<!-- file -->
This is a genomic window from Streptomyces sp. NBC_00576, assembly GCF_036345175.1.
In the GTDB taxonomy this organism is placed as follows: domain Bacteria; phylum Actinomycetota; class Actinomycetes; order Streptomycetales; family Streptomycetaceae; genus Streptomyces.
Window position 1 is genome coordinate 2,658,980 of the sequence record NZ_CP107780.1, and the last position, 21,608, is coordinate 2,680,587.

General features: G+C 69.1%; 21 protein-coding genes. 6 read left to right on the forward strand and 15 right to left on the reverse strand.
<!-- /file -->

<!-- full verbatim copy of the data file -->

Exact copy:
This is a genomic window from Streptomyces sp. NBC_00576, assembly GCF_036345175.1.
In the GTDB taxonomy this organism is placed as follows: domain Bacteria; phylum Actinomycetota; class Actinomycetes; order Streptomycetales; family Streptomycetaceae; genus Streptomyces.
Window position 1 is genome coordinate 2,658,980 of the sequence record NZ_CP107780.1, and the last position, 21,608, is coordinate 2,680,587.

General features: G+C 69.1%; 21 protein-coding genes. 6 read left to right on the forward strand and 15 right to left on the reverse strand.